Highland Council refuses salmon farm’s request for permanency
The Highland Council has refused an application by the Scottish Salmon Company to remove a planning condition limiting their permission to operate a salmon farm at Sgeir Dughall to 10 years only. This is a major win for environmental campaigners, who strongly believe that salmon farming causes untold damage to the declining wild stocks of salmon and sea trout.
The Highland Council granted a time-limited planning permission for the controversial 2,500 tonne fish farm in Upper Loch Torridon in 2012, but placed a 10 year limit on it because of serious concerns over the impact that the farm could have on local wild salmon and sea trout populations.
There are already four other existing farms in Loch Torridon supporting a maximum biomass of 4,000 tonnes of salmon. There is strong evidence that these farms have heavily impacted the salmon and trout populations in local wild fisheries including the rivers Torridon, Balgy and Shieldaig.
Fish Legal drafted a detailed response on behalf of Wester Ross Area Salmon Fishery Board to the fish farmer's application. The letter robustly pointed out that in the short time the Sgeir Dughall farm has been operating, the farmer has failed to control sea lice numbers effectively, creating a huge additional risk to local wild salmon and sea trout. Sea lice attach onto wild fish passing by fish farms, eating into their flesh, making them prone to infections and disease which can eventually kill them. Wild fish stocks have declined throughout the West Coast of Scotland where fish farming takes place. This was a point taken on board by Highland's planning officer who commented in the Planning Report "nothing substantive has changed to warrant removal of the condition; if anything the information to date suggests a stronger case for its retention".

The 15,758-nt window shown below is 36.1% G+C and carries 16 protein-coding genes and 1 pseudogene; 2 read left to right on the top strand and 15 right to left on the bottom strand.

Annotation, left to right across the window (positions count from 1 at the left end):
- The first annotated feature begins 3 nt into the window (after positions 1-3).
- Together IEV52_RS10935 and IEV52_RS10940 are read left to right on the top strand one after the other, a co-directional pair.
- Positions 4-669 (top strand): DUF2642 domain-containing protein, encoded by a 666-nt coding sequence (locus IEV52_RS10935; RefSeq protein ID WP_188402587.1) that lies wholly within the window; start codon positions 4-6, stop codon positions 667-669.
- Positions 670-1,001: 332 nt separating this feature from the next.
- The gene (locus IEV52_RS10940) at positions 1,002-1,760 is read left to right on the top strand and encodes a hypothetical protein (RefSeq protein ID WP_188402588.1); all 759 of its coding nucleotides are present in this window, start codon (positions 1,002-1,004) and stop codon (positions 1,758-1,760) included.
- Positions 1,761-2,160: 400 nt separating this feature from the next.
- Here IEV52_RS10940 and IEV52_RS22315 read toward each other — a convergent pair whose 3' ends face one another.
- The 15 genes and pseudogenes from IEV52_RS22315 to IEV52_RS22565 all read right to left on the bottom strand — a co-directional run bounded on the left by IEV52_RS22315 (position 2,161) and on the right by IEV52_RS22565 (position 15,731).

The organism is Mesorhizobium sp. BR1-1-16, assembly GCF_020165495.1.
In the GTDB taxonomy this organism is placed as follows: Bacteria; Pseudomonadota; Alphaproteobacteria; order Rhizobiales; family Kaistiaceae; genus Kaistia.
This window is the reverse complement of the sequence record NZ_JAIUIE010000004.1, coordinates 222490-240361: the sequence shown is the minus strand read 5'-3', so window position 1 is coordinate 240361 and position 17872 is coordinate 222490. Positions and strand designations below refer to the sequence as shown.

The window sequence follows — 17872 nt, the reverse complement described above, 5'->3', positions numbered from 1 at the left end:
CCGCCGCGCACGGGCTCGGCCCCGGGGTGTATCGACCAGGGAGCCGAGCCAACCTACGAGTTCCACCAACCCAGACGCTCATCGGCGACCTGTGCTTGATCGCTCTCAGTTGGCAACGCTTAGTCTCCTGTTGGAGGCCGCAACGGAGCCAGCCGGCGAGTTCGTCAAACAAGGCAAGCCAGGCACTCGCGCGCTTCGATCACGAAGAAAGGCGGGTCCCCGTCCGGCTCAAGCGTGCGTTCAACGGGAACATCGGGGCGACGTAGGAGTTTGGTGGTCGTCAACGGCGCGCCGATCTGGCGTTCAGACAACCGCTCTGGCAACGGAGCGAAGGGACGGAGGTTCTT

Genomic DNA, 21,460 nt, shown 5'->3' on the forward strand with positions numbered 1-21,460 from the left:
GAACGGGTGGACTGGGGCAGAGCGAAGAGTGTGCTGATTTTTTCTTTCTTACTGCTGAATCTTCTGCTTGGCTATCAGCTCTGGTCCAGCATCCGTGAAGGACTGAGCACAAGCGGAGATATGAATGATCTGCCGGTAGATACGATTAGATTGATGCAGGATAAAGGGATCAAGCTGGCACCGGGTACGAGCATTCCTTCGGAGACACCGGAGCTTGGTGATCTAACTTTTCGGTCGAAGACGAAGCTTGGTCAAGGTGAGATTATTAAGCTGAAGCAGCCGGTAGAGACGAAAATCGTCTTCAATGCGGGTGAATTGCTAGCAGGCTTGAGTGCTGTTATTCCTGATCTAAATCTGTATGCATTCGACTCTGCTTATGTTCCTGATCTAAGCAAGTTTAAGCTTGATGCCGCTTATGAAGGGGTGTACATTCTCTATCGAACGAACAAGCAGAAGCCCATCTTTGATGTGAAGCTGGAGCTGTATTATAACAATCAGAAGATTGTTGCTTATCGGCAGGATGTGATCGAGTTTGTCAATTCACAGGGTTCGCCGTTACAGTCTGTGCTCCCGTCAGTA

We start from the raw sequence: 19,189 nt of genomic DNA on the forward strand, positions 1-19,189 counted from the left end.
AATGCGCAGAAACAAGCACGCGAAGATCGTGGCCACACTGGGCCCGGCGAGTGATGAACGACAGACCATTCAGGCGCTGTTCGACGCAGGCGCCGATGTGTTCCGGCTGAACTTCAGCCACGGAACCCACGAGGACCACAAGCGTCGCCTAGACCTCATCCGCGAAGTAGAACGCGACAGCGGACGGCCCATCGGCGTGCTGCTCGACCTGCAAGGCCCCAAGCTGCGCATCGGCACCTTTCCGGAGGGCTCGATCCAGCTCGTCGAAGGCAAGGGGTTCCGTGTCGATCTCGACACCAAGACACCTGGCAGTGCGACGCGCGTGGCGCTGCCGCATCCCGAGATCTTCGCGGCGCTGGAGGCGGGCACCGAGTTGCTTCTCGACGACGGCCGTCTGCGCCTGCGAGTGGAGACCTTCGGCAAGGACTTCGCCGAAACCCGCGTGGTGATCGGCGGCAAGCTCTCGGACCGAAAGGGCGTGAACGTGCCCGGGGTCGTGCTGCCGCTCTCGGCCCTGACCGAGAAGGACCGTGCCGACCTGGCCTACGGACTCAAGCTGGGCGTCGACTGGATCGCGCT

Robert Younger, Fish Legal Solicitor, said: 'We are delighted that Highland Council is adopting a precautionary approach and have refused the application to remove the 10 year limit condition. Its retention will allow for the implementation of a monitoring regime that will allow the impact of the farm to be much better understood. This will be vital should there be an application to renew permission in 10 years’ time. It also means that the Scottish Salmon Company has not been give ‘carte blanche’ to go on damaging our precious wild stocks indefinitely.'